Double Character

Author: Ariela J. Gross
Publisher: University of Georgia Press
ISBN: 082032860X
Size: 50.99 MB
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This groundbreaking study of the law and culture of slavery in the antebellum Deep South takes readers into local courtrooms where people settled their civil disputes over property. Buyers sued sellers for breach of warranty when they considered slaves to be physically or morally defective; owners sued supervisors who whipped or neglected slaves under their care. How, asks Ariela J. Gross, did communities reconcile the dilemmas such trials raised concerning the character of slaves and masters? Although slaves could not testify in court, their character was unavoidably at issue--and so their moral agency intruded into the courtroom. In addition, says Gross, "wherever the argument that black character depended on management by a white man appeared, that white man's good character depended on the demonstration that bad black character had other sources." This led, for example, to physicians testifying that pathologies, not any shortcomings of their master, drove slaves to became runaways. Gross teases out other threads of complexity woven into these trials: the ways that legal disputes were also affairs of honor between white men; how witnesses and litigants based their views of slaves' character on narratives available in the culture at large; and how law reflected and shaped racial ideology. Combining methods of cultural anthropology, quantitative social history, and critical race theory, Double Character brings to life the law as a dramatic ritual in people's daily lives, and advances critical historical debates about law, honor, and commerce in the American South.

Justice Accused

Author: Robert M. Cover
Publisher: Yale University Press
ISBN: 9780300032529
Size: 41.48 MB
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What should a judge do when he must hand down a ruling based on a law that he considers unjust or oppressive? This question is examined through a series of problems concerning unjust law that arose with respect to slavery in nineteenth-century America. Cover's book is splendid in many ways. His legal history and legal philosophy are both first class...This is, for a change, an interdisciplinary work that is a credit to both disciplines.-Ronald Dworkin, Times Literary Supplement Scholars should be grateful to Cover for his often brilliant illumination of tensions created in judges by changing eighteenth- and nineteenth-century jurisprudential attitudes and legal standards...An exciting adventure in interdisciplinary history.-Harold M. Hyman, American Historical Review A most articulate, sophisticated, and learned defense of legal formalism...Deserves and needs to be widely read.-Don Roper, Journal of American History An excellent illustration of the way in which a burning moral issue relates to the American judicial process. The book thus has both historical value and a very immediate importance.-Edwards A.Stettner, Annals of the American Academy of Political and Social Science A really fine book, an important contribution to law and to history.-Louis H. Pollak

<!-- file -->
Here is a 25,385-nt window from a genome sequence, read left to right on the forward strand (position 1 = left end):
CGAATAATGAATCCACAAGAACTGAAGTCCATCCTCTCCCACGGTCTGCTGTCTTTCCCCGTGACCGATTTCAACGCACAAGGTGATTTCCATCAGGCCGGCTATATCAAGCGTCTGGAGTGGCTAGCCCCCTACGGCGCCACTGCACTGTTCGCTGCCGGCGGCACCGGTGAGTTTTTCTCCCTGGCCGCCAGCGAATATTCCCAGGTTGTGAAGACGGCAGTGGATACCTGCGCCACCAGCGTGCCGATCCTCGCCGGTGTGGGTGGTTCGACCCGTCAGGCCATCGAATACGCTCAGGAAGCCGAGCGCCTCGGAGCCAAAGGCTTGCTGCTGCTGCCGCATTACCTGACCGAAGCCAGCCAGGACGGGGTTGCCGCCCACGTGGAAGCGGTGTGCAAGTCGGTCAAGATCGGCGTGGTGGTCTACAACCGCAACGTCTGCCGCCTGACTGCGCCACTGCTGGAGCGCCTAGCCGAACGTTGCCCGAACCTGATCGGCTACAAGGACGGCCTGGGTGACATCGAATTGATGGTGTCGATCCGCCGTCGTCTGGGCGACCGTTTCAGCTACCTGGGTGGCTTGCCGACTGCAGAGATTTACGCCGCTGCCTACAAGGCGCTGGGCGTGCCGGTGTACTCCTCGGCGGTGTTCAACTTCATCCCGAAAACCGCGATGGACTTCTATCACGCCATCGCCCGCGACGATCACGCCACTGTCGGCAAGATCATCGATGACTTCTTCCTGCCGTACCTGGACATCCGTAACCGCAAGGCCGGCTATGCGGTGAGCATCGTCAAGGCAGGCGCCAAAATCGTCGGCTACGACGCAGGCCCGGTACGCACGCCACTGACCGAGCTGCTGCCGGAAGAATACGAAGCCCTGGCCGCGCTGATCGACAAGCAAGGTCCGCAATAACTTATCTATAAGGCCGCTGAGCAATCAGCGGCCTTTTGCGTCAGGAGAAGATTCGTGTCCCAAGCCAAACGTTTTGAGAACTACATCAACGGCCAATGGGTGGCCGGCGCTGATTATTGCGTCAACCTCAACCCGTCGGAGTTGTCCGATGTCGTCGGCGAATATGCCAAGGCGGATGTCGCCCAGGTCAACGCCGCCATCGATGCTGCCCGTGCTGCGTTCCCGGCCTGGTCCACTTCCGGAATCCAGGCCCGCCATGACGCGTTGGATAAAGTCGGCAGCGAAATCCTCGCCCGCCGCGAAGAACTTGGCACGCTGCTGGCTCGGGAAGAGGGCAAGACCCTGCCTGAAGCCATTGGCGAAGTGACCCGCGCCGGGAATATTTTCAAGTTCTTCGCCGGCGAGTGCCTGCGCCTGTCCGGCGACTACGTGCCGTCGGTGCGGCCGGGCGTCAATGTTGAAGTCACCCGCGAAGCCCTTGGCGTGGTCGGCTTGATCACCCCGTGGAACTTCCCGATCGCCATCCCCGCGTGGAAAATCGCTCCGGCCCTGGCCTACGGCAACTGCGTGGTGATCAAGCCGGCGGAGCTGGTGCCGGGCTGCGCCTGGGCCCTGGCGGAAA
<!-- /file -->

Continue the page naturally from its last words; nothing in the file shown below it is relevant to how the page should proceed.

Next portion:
Law And People In Colonial America

Author: Peter Charles Hoffer
Publisher: JHU Press
ISBN: 9780801858161
Size: 66.75 MB
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This revised edition of Law and People in Colonial America will incorporate recent scholarship and encompass American Indians, the French, and Spaniards as people who—on the fringes of English settlement—raised interesting questions. Among them: how in legal terms did the English deal with "marginal"societies; how does this posture help us to understand English law and the changes the New World forced upon it; and how did these people on the outside themselves view English law?

Program

Author: Organization of American Historians. Meeting
Publisher:
ISBN:
Size: 44.71 MB
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University Court And Slave

Author: Alfred L. Brophy
Publisher: Oxford University Press
ISBN: 019026361X
Size: 63.85 MB